The International Society of Sports Nutrition Position Stand on protein and exercise can also be accessed here which provides an objective and critical review related to the protein intake for healthy and fitness-oriented individuals. For building muscle mass and maintaining muscle mass, an overall protein intake of 1.4-2.0 g/kg body weight/day (g/kg/d) is enough. However, there is evidence to support (3.0 g/kg/d) support positive effects on body composition in strength-trained athletes to promote lean mass gains. It is optimal to spread out protein intake between 20-40 g/meal throughout the day.
As a registered dietitian nutritionist, I strive to consume (2.0 g/kg/d) to support my health and performance goals based on the available science.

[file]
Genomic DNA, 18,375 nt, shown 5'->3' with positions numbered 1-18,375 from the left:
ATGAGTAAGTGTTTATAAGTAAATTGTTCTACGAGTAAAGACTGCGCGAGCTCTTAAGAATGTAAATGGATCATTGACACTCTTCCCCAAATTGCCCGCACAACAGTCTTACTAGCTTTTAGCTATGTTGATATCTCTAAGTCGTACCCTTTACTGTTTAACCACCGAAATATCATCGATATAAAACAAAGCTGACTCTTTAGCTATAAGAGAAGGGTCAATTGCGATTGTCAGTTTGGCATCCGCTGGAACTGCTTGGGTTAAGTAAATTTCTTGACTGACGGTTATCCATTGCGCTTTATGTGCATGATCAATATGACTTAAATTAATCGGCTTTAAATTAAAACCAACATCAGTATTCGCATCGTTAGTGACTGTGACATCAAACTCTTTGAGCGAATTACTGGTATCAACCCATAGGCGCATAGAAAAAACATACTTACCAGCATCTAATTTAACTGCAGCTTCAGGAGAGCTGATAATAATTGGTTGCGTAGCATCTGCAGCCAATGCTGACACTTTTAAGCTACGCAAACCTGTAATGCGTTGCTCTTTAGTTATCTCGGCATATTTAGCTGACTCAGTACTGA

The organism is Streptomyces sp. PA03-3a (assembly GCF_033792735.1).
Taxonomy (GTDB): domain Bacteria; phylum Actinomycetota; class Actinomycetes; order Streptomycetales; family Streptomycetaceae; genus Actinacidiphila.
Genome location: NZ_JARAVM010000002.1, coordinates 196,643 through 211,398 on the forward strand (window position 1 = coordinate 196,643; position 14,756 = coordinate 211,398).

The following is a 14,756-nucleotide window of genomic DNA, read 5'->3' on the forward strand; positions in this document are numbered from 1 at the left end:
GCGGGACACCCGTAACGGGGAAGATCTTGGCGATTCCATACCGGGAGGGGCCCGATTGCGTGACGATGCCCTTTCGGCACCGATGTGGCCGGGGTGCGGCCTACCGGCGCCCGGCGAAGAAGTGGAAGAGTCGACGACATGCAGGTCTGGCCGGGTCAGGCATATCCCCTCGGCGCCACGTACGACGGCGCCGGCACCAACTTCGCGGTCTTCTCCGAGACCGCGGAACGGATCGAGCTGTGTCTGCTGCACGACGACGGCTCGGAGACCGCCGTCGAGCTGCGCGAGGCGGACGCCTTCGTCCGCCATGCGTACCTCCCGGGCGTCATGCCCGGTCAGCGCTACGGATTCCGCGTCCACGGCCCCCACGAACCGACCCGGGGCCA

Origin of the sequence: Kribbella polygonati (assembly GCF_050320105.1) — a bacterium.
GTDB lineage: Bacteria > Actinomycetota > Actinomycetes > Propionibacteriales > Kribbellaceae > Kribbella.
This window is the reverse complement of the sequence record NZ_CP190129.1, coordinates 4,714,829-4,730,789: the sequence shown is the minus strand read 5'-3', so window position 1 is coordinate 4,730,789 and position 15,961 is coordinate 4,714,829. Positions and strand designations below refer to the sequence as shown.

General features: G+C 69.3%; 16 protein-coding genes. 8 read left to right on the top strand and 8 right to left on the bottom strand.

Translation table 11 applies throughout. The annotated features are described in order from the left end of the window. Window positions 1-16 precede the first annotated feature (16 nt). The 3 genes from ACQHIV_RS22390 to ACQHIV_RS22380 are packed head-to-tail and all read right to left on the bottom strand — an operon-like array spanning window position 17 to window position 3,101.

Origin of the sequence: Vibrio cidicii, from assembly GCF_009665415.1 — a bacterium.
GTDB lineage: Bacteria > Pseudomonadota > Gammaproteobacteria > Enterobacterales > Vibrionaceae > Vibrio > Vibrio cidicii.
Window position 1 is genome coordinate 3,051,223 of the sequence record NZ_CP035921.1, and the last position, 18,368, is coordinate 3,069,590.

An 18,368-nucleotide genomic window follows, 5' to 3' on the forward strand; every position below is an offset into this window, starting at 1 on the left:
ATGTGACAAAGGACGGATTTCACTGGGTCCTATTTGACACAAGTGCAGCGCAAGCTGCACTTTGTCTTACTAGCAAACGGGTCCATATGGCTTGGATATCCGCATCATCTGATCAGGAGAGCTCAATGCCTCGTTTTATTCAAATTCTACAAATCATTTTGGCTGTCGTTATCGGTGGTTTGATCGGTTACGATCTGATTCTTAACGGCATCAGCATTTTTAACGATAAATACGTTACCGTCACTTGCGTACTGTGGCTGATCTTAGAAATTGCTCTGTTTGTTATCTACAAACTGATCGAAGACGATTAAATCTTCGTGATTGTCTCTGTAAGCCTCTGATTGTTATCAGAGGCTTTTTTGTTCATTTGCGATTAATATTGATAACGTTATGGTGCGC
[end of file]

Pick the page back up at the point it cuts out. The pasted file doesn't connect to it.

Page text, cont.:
Especially if you’re trying to increase lean mass and strength gains. Higher protein will not make you fat, it will help support a healthy body and make you feel more satisfied!
It’s hard to get fat by eating more protein
Protein helps you feel fuller for longer periods of time especially during times of kcal restriction. Higher protein is linked with a lower BF % and lean muscle mass (Helms et al., 204).
Older adults and protein
Older adults are fighting off an accelerated loss of muscle mass and function that is associated with aging, referred to as sarcopenia. For every decade after 40 years old, you lose 8% of muscle mass and it increases to 15% after 70 years of age. Older adults should strive to consume 1.5 to 2.0 grams of high-quality protein per kg of body weight per day according to an article by the Center of Aging. Up to one-third of older adults don’t eat enough due to reduced appetite, impaired taste, swallowing difficulties, and dental issues. During the aging process, the body is less efficient and struggles to maintain muscle mass and strength along with bone health and optimal physiological function which warrants a greater need for protein.